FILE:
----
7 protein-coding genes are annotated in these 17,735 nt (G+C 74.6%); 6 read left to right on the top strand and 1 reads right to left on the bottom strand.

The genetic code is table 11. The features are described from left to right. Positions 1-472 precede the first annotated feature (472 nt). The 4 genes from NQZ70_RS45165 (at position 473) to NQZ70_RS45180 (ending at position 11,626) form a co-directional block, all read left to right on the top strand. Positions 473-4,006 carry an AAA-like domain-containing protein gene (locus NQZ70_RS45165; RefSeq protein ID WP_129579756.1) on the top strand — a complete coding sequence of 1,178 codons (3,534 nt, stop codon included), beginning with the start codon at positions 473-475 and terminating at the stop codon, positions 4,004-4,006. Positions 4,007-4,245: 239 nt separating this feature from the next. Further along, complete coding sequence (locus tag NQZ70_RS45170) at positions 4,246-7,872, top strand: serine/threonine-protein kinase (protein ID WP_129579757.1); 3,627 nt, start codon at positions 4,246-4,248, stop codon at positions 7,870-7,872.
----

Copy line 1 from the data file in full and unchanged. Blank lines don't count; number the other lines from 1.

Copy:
7 protein-coding genes are annotated in these 17,735 nt (G+C 74.6%); 6 read left to right on the top strand and 1 reads right to left on the bottom strand.